A smiley souvenir snap or a narcissistic blight on our most historic attractions?
A chaplain to the Queen has criticised people taking selfies using churches and other historic monuments as backdrops., former Moderator of the General Assembly of the Church of Scotland, said the selfie culture was “narcissism gone wild.”
Writing in the Kirk’s house magazine, Life And Work, Dr Chalmers said that last summer he and his wife visited the Pantheon, “one of Rome’s most extraordinary buildings.”
“The experience was breathtaking. We wondered how ancient architects, engineers and builders managed to create such an awe-inspiring space and we wondered how many lives of how many slaves might have been lost during construction?” said Dr Chalmers. “Still almost speechless, we spilled out into the daylight alongside others from around the world who were also enjoying the amazing sites of the city.
“That was when we overheard a young man say to his companion, ‘Where do you want to go now?’ The response, quick as a flash, was simple. ‘Let’s nip down to the Vatican, I don’t want to hang around there, but I need to get a quick selfie in front of St Peter’s, then we’re done.
“If taking in the scale and precision of the Pantheon had been a staggering experience, so also was this short snippet of overheard conversation.
“Here was the prospect of visiting a UNESCO World Heritage Site with its unique collection of artistic and architectural masterpieces and what seemed to be more important than anything was capturing a selfie that reduces the surrounding scene to no more than a backdrop.
“We thought about those showground photo-booths and wondered what it was about human nature that draws our eye away from the wider horizon and tempts us into being at the centre of every picture. What does today’s obsession with taking selfies tell us about the human condition?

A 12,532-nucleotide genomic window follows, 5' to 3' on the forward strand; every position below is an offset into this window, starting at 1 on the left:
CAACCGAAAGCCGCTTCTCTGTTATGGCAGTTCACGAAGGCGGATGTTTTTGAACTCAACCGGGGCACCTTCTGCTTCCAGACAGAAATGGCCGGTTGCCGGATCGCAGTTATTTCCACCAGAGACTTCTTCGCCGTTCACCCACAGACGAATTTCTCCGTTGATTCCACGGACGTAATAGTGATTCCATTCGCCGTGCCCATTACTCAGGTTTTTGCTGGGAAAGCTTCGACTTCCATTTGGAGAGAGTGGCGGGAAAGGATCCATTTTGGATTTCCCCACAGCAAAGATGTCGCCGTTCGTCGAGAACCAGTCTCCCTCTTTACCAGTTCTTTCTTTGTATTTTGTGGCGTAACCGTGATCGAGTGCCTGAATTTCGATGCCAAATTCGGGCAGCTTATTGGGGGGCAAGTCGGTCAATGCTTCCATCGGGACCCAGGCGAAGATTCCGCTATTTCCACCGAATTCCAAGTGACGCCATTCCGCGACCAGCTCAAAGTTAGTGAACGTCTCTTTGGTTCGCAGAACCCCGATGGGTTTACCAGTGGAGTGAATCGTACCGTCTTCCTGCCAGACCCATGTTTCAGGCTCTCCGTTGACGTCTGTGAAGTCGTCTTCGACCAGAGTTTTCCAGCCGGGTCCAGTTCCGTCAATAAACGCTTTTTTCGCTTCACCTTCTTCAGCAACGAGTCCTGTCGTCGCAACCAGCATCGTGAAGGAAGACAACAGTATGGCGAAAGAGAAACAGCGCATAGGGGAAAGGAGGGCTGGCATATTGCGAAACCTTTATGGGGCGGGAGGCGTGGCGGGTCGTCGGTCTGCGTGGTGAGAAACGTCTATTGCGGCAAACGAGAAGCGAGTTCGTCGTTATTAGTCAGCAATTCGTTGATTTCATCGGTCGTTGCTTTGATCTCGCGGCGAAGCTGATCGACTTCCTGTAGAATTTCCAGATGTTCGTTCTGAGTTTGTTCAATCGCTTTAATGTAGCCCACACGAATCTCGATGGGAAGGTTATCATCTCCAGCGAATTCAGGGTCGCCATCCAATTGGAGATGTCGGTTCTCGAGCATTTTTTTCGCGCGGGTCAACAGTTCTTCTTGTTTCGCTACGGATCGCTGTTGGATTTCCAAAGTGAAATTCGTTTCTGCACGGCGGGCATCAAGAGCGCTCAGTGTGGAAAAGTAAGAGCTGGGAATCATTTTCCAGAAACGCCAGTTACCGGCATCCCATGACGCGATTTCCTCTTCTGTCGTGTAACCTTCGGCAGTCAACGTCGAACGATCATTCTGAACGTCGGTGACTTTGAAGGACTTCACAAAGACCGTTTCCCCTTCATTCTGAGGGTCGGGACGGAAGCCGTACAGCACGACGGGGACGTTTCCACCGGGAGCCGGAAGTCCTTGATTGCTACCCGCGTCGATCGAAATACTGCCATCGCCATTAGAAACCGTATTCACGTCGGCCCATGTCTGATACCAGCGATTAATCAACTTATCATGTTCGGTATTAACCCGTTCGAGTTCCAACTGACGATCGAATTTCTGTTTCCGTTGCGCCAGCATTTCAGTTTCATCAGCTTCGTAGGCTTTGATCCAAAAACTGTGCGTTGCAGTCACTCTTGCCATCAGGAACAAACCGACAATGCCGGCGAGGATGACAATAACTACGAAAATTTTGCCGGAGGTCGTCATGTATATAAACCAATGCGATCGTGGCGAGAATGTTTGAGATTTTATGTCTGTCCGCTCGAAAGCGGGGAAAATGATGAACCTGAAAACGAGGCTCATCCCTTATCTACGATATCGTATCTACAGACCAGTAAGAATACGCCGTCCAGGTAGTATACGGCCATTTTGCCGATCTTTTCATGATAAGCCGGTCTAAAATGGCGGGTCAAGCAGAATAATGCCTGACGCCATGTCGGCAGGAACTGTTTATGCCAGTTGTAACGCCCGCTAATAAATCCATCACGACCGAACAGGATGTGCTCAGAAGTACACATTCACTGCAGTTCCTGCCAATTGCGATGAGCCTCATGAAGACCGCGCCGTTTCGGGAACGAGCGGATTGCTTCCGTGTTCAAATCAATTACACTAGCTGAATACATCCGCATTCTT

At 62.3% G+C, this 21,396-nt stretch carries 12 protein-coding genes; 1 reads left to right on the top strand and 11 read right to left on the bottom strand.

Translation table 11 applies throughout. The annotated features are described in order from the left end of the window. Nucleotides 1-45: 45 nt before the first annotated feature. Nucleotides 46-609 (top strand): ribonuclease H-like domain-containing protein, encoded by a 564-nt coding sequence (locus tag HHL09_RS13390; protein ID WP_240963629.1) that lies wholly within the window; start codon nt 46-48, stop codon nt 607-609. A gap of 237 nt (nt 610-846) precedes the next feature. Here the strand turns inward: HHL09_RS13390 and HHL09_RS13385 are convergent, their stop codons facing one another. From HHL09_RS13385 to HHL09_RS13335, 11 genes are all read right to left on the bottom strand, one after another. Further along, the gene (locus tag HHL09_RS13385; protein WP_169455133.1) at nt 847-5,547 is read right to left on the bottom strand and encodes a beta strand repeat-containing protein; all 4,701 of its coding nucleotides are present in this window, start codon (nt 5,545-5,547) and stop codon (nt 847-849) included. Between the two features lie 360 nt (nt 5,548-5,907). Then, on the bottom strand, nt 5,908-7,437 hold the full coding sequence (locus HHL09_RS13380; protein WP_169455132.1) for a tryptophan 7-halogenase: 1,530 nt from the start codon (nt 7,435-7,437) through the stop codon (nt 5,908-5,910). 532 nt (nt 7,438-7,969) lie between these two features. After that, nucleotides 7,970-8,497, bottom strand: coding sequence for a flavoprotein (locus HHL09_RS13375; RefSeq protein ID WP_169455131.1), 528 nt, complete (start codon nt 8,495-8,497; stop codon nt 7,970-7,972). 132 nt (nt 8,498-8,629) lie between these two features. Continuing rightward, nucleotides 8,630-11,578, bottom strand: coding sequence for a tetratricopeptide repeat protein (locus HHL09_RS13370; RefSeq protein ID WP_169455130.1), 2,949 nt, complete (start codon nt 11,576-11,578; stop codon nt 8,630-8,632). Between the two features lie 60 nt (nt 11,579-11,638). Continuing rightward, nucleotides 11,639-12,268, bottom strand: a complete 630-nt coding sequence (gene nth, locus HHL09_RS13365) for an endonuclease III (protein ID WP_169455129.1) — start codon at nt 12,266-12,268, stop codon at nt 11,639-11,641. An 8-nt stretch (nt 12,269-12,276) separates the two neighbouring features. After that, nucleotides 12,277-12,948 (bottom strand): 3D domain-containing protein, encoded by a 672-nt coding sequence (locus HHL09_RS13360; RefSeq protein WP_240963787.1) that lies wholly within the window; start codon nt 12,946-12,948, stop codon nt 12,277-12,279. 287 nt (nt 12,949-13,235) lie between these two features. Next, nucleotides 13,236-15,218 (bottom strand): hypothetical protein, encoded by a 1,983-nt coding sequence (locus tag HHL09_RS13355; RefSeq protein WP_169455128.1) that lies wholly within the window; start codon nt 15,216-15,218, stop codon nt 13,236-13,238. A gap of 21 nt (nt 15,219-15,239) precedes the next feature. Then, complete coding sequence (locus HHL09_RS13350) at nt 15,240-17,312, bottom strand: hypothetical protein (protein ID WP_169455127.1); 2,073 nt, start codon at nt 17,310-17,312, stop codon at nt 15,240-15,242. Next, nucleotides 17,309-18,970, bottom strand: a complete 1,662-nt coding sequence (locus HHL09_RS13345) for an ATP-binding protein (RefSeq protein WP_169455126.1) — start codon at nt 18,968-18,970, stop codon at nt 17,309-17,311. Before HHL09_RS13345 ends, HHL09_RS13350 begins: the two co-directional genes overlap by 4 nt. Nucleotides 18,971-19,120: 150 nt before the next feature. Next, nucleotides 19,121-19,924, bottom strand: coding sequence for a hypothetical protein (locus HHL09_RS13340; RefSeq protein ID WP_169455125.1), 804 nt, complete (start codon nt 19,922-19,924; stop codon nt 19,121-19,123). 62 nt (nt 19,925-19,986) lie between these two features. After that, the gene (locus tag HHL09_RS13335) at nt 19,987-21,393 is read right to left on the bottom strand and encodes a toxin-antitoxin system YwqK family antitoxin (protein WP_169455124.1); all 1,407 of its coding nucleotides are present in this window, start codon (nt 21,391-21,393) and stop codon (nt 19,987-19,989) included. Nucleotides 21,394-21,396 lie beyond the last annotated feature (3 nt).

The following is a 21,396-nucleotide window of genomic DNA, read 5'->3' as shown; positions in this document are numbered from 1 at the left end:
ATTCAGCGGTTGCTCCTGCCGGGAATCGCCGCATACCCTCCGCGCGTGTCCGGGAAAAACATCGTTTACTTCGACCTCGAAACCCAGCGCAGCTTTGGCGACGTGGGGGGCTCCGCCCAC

“It’s not that I want people to visit ancient monuments or stand in front of lavish palaces or places of worship with an uncritical eye.
“By all means take in the sights and ask why – why has so much money been spent on follies for the amusement of the rich at the expense of the poor? Why is our church history blighted by projects that have been more about the glory of church leaders than the glory of God?
“Ask the moral questions; plumb the depths of history but, for any favour, don’t just use these places as a canvas for the latest picture of me as the sun around which everything else orbits.
Dr Chalmers went on to describe selfie culture as “narcissism gone wild”. He wrote: “There may be nothing much wrong with the occasional photo that shows us standing beside some famous person or site, but is it altogether healthy to be running around with your phone on the end of a selfie-stick to make sure you are at the centre of every picture?
“Narcissism is a word derived from Greek mythology, where the young hunter Narcissus falls in love with his own image ref. My late mother was no psychoanalyst, but she could spot an over-inflated ego at a hundred yards and would say of those who had an overblown sense of importance: ‘I wonder how their last trumpeter died?’
“I don’t think Carly Simon named the lover of whom she sang, ‘You’re so vain, you probably think this song is about you’, but we all know the kind of personality that was getting under her skin. Life isn’t about me, me, me! Modesty beats pride, hands down, humility is healthier than arrogance and self-effacement beats self-importance.
“In John’s Gospel, when John the Baptist recognises the person of Jesus in the midst he realises it was the time for Jesus to move into the centre, while he slipped to the sidelines.
“As we try to revitalise the Church of Scotland it would be good to remember that centre stage belongs to the Carpenter who said (Luke 9:23) that following Him was about self-denial and it was about taking up a cross rather than a selfie stick.”
Last year VisitScotland revealed Scotland’s tourism boom was partly down to travellers in their teens and 20s taking more mini-breaks to see popular selfie sights such as Dunnottar Castle in Aberdeenshire and Eilean Donan Castle in Ross-shire.